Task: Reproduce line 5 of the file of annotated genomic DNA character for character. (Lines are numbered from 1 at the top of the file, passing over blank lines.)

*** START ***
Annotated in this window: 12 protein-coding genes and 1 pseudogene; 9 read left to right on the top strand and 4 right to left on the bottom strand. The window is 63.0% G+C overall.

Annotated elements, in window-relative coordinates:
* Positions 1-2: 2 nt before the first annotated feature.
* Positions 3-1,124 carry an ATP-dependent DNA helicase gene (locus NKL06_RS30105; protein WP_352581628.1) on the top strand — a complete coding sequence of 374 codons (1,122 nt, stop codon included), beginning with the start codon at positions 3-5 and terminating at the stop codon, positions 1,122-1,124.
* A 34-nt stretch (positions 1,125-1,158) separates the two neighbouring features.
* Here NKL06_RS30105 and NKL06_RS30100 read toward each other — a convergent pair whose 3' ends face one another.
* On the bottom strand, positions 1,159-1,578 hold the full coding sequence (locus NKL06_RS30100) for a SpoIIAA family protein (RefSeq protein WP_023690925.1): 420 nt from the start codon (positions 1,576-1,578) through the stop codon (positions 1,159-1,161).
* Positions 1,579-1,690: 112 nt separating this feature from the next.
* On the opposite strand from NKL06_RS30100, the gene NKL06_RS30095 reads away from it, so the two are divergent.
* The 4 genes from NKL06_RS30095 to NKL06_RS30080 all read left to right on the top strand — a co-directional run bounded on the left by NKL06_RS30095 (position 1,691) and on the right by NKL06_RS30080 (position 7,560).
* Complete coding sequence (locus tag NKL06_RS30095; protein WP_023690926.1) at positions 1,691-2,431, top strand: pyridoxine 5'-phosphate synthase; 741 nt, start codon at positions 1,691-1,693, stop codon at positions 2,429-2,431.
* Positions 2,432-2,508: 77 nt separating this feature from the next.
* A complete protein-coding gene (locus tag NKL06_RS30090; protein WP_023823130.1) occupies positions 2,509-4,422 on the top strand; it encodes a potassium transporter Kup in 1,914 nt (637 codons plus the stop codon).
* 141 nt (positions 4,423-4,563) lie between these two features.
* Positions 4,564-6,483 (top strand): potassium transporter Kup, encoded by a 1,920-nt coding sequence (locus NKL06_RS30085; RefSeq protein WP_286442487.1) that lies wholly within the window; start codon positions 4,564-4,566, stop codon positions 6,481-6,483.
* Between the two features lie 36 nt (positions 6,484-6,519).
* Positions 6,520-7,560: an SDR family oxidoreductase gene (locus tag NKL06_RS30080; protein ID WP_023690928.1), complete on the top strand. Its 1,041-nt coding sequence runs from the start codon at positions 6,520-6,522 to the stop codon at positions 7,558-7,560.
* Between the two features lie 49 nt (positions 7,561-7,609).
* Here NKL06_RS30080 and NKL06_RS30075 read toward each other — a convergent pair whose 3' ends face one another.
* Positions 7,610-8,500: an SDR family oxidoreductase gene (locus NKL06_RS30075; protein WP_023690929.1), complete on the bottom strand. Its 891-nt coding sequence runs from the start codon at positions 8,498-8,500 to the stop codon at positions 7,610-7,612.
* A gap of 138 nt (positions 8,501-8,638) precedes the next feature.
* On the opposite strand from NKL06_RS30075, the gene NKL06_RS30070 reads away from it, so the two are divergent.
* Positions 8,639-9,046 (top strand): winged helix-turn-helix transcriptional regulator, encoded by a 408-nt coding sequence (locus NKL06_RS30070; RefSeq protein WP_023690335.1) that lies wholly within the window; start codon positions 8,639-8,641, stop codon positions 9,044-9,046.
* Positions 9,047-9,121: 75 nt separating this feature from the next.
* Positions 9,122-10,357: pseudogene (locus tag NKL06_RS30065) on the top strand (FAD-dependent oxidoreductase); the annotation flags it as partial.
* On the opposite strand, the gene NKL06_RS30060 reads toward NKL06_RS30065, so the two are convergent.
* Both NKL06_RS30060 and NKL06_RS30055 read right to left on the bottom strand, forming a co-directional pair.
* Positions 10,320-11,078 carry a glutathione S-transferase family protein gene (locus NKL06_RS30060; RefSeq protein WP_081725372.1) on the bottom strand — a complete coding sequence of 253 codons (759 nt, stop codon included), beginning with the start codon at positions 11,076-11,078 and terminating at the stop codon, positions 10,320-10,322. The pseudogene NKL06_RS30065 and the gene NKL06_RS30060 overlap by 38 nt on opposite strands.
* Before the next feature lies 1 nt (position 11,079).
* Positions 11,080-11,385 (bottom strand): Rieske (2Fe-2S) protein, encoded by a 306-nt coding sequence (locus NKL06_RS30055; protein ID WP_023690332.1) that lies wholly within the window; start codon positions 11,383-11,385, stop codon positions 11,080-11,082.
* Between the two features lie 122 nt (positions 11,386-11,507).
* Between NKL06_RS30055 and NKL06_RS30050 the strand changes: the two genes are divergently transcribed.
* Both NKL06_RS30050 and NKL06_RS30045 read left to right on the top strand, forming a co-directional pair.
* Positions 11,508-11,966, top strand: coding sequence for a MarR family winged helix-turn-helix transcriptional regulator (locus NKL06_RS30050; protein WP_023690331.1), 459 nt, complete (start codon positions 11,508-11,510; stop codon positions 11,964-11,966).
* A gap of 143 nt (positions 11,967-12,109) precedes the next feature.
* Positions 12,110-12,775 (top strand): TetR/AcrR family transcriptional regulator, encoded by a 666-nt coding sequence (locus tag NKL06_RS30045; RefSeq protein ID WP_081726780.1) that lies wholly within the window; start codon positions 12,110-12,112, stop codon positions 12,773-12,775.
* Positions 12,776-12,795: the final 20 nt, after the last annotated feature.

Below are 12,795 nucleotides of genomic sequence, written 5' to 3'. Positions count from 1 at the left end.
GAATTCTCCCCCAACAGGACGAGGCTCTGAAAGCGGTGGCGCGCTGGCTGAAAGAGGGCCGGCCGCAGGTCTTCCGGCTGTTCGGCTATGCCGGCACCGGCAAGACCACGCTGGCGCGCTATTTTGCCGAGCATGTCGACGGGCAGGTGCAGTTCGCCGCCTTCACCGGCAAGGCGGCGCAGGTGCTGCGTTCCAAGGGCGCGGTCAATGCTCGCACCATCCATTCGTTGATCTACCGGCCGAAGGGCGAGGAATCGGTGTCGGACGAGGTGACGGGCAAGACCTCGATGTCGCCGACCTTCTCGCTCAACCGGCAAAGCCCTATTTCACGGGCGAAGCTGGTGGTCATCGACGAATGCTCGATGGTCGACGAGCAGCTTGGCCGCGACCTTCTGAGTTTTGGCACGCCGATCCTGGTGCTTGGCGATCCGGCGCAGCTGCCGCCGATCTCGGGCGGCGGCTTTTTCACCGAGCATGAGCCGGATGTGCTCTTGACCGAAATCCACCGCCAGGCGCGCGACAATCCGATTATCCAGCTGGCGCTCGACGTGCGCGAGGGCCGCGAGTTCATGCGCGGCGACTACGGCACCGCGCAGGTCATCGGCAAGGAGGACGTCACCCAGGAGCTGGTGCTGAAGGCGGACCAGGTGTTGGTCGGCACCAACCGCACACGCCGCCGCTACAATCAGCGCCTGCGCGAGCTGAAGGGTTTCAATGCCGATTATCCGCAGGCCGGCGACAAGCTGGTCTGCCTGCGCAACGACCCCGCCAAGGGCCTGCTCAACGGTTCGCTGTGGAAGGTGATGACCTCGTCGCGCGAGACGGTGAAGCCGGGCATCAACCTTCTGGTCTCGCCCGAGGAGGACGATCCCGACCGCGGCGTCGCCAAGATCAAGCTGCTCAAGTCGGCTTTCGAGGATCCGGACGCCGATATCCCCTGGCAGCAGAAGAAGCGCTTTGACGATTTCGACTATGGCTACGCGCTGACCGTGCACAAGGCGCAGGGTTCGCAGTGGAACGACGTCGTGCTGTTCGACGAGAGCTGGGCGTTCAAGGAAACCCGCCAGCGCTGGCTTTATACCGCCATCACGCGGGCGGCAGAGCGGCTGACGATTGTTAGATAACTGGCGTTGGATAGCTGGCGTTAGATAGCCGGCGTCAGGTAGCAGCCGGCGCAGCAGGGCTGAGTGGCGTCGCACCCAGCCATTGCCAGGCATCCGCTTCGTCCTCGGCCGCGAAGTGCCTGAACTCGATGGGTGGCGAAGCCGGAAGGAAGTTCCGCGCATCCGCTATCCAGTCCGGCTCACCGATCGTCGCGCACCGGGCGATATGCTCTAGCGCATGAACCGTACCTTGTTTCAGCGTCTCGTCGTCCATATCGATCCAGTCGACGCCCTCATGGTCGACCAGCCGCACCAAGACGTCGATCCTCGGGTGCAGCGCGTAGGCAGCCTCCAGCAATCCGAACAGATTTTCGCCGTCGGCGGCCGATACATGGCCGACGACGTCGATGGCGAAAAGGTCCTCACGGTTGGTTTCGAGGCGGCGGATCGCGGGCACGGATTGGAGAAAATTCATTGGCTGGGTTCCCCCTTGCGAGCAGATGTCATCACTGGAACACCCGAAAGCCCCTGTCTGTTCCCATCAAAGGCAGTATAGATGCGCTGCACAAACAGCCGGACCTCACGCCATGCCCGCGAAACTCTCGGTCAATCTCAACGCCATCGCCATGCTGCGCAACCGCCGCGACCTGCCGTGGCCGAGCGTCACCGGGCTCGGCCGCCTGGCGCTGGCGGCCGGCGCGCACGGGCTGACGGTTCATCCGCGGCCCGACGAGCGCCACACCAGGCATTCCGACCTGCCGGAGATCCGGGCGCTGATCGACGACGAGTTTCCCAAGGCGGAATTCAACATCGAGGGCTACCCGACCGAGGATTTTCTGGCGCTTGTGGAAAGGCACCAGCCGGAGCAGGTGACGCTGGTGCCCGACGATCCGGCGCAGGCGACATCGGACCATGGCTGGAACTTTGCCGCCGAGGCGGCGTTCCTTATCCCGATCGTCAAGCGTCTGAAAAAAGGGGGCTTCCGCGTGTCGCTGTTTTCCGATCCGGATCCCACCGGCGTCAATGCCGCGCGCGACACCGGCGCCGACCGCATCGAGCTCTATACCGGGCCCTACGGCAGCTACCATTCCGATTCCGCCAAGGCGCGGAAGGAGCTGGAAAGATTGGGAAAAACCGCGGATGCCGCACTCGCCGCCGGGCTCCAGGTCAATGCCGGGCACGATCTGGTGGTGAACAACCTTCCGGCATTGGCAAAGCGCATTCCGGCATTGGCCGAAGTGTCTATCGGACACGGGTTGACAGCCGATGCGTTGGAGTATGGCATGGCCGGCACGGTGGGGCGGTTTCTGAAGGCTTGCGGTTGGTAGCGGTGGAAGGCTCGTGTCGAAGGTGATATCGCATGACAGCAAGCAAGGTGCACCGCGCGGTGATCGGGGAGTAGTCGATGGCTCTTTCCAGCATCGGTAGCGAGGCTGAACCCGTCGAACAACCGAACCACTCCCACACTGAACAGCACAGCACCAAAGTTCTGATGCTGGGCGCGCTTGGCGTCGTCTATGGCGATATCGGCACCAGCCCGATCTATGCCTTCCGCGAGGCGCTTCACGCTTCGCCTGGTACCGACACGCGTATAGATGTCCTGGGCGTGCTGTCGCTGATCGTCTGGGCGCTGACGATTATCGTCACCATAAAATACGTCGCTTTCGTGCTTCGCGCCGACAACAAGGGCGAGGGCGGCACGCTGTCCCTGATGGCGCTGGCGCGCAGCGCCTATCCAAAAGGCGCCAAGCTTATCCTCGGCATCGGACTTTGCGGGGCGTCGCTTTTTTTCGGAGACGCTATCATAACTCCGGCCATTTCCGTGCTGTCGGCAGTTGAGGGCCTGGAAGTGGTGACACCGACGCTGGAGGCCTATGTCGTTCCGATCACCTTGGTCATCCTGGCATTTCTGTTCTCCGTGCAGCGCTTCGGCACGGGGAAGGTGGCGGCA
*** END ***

* A 34-nt stretch (positions 1,125-1,158) separates the two neighbouring features.